AOTW Review :: Flume

November 8th 2012

Over the last couple of years, there’s been a bit of an eye opener for music snobs such as this reviewer. It turns out that thanks to people like AlunaGeorge, Disclosure, Bondax and Flume, it’s possible to non-ironically fall in love with pop music. These producers and their many peers around the world have developed a sound that pulls together the groove of funk and hip hop, the bass and skittering glitchiness of UK garage, and the melody and chord progressions of pop. Vitally, they’ve taken that blend and spread their incredibly creative selves all over the whole thing, which is exactly what pop needs.

If you haven’t won some sort of Australia’s Got Idol Factor type show, then there seems to be a couple of timeless ways to go about capturing a mainstream audience. Option number one is to capture the fire of youth’s eternal “screw you, Mum” attitude by hitting the obnoxious (though admittedly enjoyable) ‘rebellion’ button a la grunge/metal/American style dubstep. Alternatively, you can make something that’s musically interesting enough for the blogs to bother writing a backlash post about you when you get famous, while simultaneously hitting all the catchy, radio-friendly melodies that people can handle. Lana Del Rey could probably explain that one more eloquently.

What’s happened with Flume and his peers is closer to the second option than anything else, but surprisingly enough there doesn’t seem to be much for anyone to latch onto when it comes to the backlash. The sound brings melodies that hit all the same notes as radio pop, but somehow don’t seem as obvious, and never leaves behind that that sickly sweet over-produced taste. In fact these melodies often don’t even contain words – just snippets of vocals that have been twisted and stretched into incredible reincarnations of their earthly forms, transcending the unaltered voice yet somehow making human hearts swell in the most natural way. Underneath the catchy surface is absolutely some of the most creative electronic music that has been heard in a long time. It’s impossible to fault. Music is at its most rewarding when it’s passionate and unexpectedly creative, and this movement in sound does all that in an accessible way, without alienating the underground.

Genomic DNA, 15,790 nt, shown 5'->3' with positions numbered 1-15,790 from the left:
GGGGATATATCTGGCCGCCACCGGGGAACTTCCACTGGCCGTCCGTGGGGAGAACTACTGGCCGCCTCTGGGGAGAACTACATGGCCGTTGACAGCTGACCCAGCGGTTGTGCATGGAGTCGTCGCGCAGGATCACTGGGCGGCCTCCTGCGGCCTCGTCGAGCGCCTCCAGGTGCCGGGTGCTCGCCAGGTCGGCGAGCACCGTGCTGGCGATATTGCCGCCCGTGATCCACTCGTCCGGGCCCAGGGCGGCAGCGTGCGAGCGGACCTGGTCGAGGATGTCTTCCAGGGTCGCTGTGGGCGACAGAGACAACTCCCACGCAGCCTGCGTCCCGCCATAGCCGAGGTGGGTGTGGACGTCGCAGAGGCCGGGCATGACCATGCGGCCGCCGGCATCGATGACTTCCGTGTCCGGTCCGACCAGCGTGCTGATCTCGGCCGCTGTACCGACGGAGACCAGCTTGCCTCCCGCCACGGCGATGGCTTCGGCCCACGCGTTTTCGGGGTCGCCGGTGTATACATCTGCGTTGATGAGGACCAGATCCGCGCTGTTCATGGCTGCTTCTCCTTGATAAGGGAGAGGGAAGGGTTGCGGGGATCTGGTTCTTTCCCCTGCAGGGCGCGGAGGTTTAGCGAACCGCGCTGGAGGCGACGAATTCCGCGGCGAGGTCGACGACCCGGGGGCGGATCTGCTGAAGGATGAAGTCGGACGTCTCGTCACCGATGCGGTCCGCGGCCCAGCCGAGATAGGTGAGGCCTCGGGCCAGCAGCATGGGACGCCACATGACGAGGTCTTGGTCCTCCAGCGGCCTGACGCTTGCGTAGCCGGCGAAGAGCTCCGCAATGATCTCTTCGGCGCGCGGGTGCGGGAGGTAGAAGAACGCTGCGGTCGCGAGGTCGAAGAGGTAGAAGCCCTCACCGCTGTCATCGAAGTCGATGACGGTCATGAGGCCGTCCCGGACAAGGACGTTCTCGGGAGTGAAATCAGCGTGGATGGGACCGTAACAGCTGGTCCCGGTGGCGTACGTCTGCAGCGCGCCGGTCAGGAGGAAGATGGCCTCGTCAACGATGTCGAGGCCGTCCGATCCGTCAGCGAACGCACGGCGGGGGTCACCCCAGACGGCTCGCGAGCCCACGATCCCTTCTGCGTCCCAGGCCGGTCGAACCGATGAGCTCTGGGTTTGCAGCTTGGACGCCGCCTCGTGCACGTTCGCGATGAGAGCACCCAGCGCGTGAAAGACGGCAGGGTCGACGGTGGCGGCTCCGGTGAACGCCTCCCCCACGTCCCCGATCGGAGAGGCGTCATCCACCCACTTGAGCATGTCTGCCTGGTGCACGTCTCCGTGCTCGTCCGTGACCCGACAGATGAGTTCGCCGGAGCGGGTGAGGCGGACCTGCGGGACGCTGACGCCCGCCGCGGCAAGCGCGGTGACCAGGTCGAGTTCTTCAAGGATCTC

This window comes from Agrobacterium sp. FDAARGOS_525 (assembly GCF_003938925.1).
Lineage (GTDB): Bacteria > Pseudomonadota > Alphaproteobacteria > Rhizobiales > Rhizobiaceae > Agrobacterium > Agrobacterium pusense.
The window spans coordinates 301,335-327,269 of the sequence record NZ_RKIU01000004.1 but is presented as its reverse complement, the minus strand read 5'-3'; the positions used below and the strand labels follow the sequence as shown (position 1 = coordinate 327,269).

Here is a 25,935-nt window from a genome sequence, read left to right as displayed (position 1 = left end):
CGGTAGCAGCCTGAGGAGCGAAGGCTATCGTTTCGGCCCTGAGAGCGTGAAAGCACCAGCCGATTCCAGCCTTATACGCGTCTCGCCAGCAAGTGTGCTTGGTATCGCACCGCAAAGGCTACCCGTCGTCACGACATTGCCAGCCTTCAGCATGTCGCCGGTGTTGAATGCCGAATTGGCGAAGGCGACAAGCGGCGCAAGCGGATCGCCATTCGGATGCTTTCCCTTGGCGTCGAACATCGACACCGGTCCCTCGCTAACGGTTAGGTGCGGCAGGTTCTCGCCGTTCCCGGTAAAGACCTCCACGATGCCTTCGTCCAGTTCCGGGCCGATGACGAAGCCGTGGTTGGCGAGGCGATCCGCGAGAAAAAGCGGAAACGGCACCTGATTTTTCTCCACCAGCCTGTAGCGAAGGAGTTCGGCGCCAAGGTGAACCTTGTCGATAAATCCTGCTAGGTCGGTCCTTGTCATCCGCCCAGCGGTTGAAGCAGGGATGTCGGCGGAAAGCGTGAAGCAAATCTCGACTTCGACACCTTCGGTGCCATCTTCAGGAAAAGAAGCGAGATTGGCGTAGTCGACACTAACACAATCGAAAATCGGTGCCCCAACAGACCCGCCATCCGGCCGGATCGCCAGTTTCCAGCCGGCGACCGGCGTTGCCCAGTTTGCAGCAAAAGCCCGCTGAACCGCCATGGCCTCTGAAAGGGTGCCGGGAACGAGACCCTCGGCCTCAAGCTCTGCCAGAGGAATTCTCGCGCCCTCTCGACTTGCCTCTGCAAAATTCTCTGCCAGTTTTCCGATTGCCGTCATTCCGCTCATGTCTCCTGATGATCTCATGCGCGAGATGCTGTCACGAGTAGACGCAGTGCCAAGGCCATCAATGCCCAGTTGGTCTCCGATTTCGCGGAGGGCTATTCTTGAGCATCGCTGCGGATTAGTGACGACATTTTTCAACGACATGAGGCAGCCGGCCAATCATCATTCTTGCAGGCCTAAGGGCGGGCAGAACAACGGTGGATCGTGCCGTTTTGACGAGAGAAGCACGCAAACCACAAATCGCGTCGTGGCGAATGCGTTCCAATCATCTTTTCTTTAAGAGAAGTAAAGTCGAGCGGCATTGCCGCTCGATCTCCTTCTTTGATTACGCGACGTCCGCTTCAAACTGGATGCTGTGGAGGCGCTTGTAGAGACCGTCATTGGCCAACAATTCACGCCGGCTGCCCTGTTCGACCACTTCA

Flume’s debut album plants an authoritative stamp on this new sound as it infiltrates the Australian electronic music scene. Most importantly, it’s just an incredible collection of sounds. The impassioned voice of a fellow activist in this future pop movement joins Flume’s heartbreaking production on ‘Left Alone feat. Chet Faker’. The powerful hip hop groove is undeniable. But to find your whole body jerking forward while your neck snaps back on every beat seems almost paradoxical in comparison with the way the song makes your soul swell up in your chest as your eyebrows furrow. It’s things like these that make the record a special one.

Songs like ‘Stay Close’ and ‘Change’ run on a similar formula to the favourite, ‘Sleepless’ – erratic, shuffling beats under floaty harmonies, and twisted vocals that slide around in impossible patterns. Flume could easily stick with that hook and be a successful one trick pony with all the marketing he has behind him, but the fact that he pushes into more experimental yet equally memorable areas is a testament to his role as a genuinely creative composer.

About two-thirds of the way through the record, a track called ‘More Than You Thought’ hits, and it’s a perfect example of why Flume is exciting. An assumption-filled first impression of the song might write it off as bassy banger. Really though, how many bassy bangers are there that sound like a monstrous sea snake thrashing about in space while the voices of African tribe members singing worship songs permeate the beast, making it stronger as the track progresses? Not one sir.

Put simply, the music of Flume and his peers around the world is unprecedentedly creative and makes people feel incredible. If this movement in sound continues to grow as a whole, it will of course find itself warping, shifting and appropriating itself to different audiences. Regardless of how many left turns are taken though, things can only get more interesting for pop music.


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